The Beach Was A Beach We Shall Not Name, Because His Private House Was There

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The beach was a beach we shall not name, because his private house
was there, but it was a small sandy stretch somewhere along the hundreds
of miles of coastline that runs west from Los Angeles, which is
described in the new edition of "The Hitchhiker's Guide to the Galaxy"
in one entry as "junky, wunky, lunky, stunky, and what's that other
word, and all kinds of bad stuff, woo," and in another, written only
hours later as "being like several thousand square miles of American
Express junk mail, but without the same sense of moral depth. Plus the
air is, for some reason, yellow."
The coastline runs west, and then turns north up to the misty bay of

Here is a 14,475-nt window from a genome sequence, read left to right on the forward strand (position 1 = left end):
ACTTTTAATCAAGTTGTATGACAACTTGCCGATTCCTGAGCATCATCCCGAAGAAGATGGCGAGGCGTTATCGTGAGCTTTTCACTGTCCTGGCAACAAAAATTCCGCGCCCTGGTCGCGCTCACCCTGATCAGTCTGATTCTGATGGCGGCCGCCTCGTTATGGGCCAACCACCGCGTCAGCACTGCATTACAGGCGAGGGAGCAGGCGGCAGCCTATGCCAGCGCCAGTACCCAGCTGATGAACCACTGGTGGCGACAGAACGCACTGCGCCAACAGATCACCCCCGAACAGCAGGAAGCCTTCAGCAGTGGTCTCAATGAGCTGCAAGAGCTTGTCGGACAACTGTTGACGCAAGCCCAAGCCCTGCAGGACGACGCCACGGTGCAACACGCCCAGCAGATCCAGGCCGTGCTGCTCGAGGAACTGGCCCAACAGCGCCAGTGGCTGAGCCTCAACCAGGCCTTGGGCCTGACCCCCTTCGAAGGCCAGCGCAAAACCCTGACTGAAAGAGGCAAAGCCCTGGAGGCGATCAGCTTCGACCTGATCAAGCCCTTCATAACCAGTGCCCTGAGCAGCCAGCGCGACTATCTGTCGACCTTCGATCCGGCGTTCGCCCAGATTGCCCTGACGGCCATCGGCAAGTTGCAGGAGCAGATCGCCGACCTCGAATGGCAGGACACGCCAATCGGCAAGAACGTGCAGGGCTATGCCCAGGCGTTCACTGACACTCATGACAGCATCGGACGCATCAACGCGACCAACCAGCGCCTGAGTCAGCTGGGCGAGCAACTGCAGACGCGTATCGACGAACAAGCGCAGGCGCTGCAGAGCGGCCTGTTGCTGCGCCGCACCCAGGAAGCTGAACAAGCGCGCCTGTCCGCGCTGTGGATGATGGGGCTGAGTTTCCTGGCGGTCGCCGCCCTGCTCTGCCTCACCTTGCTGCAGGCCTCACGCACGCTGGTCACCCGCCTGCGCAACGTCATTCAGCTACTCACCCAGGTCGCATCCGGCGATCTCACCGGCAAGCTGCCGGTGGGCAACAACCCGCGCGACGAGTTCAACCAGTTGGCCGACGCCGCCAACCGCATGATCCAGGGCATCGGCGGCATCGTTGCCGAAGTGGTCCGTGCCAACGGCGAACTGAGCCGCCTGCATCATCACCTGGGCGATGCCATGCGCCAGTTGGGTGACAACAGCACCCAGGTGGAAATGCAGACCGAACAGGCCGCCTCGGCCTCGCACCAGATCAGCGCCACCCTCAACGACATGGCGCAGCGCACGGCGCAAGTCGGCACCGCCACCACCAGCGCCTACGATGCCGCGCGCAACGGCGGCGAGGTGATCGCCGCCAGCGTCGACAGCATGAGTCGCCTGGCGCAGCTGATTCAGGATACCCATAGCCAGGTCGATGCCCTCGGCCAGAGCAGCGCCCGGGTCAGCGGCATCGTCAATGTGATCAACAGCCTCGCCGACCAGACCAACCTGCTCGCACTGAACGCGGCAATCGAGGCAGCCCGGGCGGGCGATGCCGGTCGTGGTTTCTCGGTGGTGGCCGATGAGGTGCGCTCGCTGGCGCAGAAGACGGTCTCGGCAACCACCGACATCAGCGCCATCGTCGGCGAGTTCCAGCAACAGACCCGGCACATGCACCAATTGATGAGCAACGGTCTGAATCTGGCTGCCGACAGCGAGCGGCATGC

San Francisco, which the Guide describes as a "good place to go. It's
very easy to believe that everyone you meet there is also a space
traveler. Starting a new religion for you is just their way of saying
'hi.' Until you've settled in and get the hang of the place it is best
to say 'no' to three questions out of any given four that anyone may ask
you, because there are some very strange things going on there, some of
which an unsuspecting alien could die of." The hundreds of curling miles
of cliffs and sand, palm trees, breakers and sunsets are described in
the Guide as "boffo. A good one."
-- Douglas Adams, "The Hitchhiker's Guide to the Galaxy"